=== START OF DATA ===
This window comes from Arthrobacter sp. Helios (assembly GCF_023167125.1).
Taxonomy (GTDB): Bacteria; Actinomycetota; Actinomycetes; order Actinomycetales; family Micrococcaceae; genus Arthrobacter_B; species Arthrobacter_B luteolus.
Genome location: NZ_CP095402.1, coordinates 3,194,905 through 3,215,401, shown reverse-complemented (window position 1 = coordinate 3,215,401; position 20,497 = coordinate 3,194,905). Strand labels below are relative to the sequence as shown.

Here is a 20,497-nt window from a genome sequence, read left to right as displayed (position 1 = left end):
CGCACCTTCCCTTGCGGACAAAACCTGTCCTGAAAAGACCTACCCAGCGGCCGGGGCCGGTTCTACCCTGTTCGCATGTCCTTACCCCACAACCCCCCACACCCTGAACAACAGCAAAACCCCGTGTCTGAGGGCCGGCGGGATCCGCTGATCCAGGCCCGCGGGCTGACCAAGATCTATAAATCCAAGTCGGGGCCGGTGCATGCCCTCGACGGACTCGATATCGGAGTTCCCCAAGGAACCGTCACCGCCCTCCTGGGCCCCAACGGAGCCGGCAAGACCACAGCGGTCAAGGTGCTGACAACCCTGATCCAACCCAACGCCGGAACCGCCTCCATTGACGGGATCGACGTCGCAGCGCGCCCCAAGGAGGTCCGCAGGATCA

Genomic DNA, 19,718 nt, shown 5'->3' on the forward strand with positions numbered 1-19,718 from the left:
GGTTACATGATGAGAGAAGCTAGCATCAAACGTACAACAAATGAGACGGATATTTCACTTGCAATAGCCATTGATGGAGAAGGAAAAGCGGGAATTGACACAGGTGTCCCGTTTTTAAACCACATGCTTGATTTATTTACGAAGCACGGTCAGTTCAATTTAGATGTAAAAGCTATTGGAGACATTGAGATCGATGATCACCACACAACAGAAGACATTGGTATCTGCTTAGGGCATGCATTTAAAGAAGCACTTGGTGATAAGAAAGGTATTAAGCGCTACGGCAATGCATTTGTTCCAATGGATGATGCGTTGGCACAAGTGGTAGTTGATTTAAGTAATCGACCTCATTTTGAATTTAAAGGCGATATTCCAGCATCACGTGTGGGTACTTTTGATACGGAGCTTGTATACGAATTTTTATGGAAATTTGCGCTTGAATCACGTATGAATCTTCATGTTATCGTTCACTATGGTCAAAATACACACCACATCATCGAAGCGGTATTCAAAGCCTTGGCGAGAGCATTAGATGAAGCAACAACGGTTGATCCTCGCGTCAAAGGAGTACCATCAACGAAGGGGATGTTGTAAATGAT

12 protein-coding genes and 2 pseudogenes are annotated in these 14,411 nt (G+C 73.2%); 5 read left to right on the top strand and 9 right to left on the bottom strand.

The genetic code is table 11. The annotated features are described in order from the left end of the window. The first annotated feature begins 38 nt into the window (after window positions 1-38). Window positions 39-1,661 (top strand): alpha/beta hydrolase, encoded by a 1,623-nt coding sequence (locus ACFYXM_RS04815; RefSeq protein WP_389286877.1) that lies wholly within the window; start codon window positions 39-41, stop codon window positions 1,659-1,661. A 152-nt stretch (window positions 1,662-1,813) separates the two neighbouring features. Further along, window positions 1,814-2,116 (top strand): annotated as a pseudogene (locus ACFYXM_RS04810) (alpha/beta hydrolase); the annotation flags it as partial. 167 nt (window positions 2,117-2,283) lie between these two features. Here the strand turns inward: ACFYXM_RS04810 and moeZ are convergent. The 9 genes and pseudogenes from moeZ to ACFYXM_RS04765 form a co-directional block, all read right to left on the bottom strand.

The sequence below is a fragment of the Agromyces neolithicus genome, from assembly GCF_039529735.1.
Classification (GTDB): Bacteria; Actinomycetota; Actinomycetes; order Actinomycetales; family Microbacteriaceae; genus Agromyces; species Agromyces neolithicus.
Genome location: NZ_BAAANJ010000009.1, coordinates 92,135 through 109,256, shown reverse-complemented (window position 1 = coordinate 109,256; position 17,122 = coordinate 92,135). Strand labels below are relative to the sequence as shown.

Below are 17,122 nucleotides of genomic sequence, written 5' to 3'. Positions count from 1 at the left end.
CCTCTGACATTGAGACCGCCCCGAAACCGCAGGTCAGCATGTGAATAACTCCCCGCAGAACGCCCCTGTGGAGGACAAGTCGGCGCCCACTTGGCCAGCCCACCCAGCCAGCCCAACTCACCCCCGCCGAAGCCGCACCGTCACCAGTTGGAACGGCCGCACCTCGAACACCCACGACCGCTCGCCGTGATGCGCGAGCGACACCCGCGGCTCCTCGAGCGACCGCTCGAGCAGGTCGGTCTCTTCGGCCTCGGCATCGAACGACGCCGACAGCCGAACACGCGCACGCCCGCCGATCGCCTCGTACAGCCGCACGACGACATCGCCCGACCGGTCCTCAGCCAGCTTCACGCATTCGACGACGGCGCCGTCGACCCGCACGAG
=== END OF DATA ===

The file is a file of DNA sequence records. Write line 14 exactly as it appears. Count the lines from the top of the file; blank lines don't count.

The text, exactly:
CCTCTGACATTGAGACCGCCCCGAAACCGCAGGTCAGCATGTGAATAACTCCCCGCAGAACGCCCCTGTGGAGGACAAGTCGGCGCCCACTTGGCCAGCCCACCCAGCCAGCCCAACTCACCCCCGCCGAAGCCGCACCGTCACCAGTTGGAACGGCCGCACCTCGAACACCCACGACCGCTCGCCGTGATGCGCGAGCGACACCCGCGGCTCCTCGAGCGACCGCTCGAGCAGGTCGGTCTCTTCGGCCTCGGCATCGAACGACGCCGACAGCCGAACACGCGCACGCCCGCCGATCGCCTCGTACAGCCGCACGACGACATCGCCCGACCGGTCCTCAGCCAGCTTCACGCATTCGACGACGGCGCCGTCGACCCGCACGAG